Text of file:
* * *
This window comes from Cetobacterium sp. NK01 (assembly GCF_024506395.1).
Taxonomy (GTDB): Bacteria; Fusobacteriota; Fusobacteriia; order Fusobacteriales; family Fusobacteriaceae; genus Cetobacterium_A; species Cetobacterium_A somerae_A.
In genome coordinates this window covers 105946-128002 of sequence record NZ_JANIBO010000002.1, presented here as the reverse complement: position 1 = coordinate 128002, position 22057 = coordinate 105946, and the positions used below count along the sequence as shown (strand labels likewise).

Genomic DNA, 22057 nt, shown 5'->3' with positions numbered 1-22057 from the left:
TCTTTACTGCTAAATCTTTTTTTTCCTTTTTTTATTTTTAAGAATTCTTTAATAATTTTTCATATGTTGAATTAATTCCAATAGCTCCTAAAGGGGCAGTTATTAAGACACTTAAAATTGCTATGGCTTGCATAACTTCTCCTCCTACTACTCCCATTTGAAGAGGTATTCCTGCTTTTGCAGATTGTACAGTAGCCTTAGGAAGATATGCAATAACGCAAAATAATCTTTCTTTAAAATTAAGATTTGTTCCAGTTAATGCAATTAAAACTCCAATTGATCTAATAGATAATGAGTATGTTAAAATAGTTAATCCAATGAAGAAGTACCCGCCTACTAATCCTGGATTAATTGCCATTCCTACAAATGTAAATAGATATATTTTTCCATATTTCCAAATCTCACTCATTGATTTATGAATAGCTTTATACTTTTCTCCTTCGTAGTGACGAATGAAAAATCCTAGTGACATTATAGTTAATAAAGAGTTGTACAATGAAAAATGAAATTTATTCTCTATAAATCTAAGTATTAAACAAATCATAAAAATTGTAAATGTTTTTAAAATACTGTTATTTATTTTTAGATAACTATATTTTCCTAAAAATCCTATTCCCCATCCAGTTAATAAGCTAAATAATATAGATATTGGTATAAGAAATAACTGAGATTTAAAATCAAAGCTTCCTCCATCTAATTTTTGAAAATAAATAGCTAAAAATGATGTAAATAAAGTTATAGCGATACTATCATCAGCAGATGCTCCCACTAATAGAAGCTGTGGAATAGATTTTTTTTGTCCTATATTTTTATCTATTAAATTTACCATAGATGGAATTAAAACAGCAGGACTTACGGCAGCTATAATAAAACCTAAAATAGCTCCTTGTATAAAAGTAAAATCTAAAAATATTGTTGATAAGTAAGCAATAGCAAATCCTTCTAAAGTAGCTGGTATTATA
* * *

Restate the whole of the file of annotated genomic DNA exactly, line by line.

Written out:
This window comes from Cetobacterium sp. NK01 (assembly GCF_024506395.1).
Taxonomy (GTDB): Bacteria; Fusobacteriota; Fusobacteriia; order Fusobacteriales; family Fusobacteriaceae; genus Cetobacterium_A; species Cetobacterium_A somerae_A.
In genome coordinates this window covers 105946-128002 of sequence record NZ_JANIBO010000002.1, presented here as the reverse complement: position 1 = coordinate 128002, position 22057 = coordinate 105946, and the positions used below count along the sequence as shown (strand labels likewise).

Genomic DNA, 22057 nt, shown 5'->3' with positions numbered 1-22057 from the left:
TCTTTACTGCTAAATCTTTTTTTTCCTTTTTTTATTTTTAAGAATTCTTTAATAATTTTTCATATGTTGAATTAATTCCAATAGCTCCTAAAGGGGCAGTTATTAAGACACTTAAAATTGCTATGGCTTGCATAACTTCTCCTCCTACTACTCCCATTTGAAGAGGTATTCCTGCTTTTGCAGATTGTACAGTAGCCTTAGGAAGATATGCAATAACGCAAAATAATCTTTCTTTAAAATTAAGATTTGTTCCAGTTAATGCAATTAAAACTCCAATTGATCTAATAGATAATGAGTATGTTAAAATAGTTAATCCAATGAAGAAGTACCCGCCTACTAATCCTGGATTAATTGCCATTCCTACAAATGTAAATAGATATATTTTTCCATATTTCCAAATCTCACTCATTGATTTATGAATAGCTTTATACTTTTCTCCTTCGTAGTGACGAATGAAAAATCCTAGTGACATTATAGTTAATAAAGAGTTGTACAATGAAAAATGAAATTTATTCTCTATAAATCTAAGTATTAAACAAATCATAAAAATTGTAAATGTTTTTAAAATACTGTTATTTATTTTTAGATAACTATATTTTCCTAAAAATCCTATTCCCCATCCAGTTAATAAGCTAAATAATATAGATATTGGTATAAGAAATAACTGAGATTTAAAATCAAAGCTTCCTCCATCTAATTTTTGAAAATAAATAGCTAAAAATGATGTAAATAAAGTTATAGCGATACTATCATCAGCAGATGCTCCCACTAATAGAAGCTGTGGAATAGATTTTTTTTGTCCTATATTTTTATCTATTAAATTTACCATAGATGGAATTAAAACAGCAGGACTTACGGCAGCTATAATAAAACCTAAAATAGCTCCTTGTATAAAAGTAAAATCTAAAAATATTGTTGATAAGTAAGCAATAGCAAATCCTTCTAAAGTAGCTGGTATTATA